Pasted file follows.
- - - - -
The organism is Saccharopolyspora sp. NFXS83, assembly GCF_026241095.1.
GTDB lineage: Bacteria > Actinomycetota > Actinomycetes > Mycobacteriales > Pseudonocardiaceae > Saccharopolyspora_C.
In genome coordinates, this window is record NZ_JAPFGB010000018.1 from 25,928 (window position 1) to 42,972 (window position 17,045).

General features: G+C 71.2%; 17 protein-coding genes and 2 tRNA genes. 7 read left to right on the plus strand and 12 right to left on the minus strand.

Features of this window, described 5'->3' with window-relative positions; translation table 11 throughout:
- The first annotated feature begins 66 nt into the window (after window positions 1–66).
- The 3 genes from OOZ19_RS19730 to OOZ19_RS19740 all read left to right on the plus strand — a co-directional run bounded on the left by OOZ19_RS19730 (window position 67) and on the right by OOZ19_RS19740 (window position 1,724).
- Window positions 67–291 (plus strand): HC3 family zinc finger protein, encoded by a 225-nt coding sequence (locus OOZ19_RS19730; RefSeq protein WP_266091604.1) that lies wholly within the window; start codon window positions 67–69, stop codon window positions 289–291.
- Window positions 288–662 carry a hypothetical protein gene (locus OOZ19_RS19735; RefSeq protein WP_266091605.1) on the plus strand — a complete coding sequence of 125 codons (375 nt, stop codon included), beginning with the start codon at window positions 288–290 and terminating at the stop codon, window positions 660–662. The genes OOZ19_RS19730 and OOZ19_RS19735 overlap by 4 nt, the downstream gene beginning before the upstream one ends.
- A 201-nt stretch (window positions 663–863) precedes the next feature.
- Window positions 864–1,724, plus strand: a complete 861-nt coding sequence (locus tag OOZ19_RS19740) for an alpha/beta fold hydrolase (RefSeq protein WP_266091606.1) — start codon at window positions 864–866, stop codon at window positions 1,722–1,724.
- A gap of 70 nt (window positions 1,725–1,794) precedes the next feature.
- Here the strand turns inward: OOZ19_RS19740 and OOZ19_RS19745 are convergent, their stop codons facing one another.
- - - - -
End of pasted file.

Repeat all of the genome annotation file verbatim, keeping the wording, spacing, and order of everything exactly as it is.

The organism is Saccharopolyspora sp. NFXS83, assembly GCF_026241095.1.
GTDB lineage: Bacteria > Actinomycetota > Actinomycetes > Mycobacteriales > Pseudonocardiaceae > Saccharopolyspora_C.
In genome coordinates, this window is record NZ_JAPFGB010000018.1 from 25,928 (window position 1) to 42,972 (window position 17,045).

General features: G+C 71.2%; 17 protein-coding genes and 2 tRNA genes. 7 read left to right on the plus strand and 12 right to left on the minus strand.

Features of this window, described 5'->3' with window-relative positions; translation table 11 throughout:
- The first annotated feature begins 66 nt into the window (after window positions 1–66).
- The 3 genes from OOZ19_RS19730 to OOZ19_RS19740 all read left to right on the plus strand — a co-directional run bounded on the left by OOZ19_RS19730 (window position 67) and on the right by OOZ19_RS19740 (window position 1,724).
- Window positions 67–291 (plus strand): HC3 family zinc finger protein, encoded by a 225-nt coding sequence (locus OOZ19_RS19730; RefSeq protein WP_266091604.1) that lies wholly within the window; start codon window positions 67–69, stop codon window positions 289–291.
- Window positions 288–662 carry a hypothetical protein gene (locus OOZ19_RS19735; RefSeq protein WP_266091605.1) on the plus strand — a complete coding sequence of 125 codons (375 nt, stop codon included), beginning with the start codon at window positions 288–290 and terminating at the stop codon, window positions 660–662. The genes OOZ19_RS19730 and OOZ19_RS19735 overlap by 4 nt, the downstream gene beginning before the upstream one ends.
- A 201-nt stretch (window positions 663–863) precedes the next feature.
- Window positions 864–1,724, plus strand: a complete 861-nt coding sequence (locus tag OOZ19_RS19740) for an alpha/beta fold hydrolase (RefSeq protein WP_266091606.1) — start codon at window positions 864–866, stop codon at window positions 1,722–1,724.
- A gap of 70 nt (window positions 1,725–1,794) precedes the next feature.
- Here the strand turns inward: OOZ19_RS19740 and OOZ19_RS19745 are convergent, their stop codons facing one another.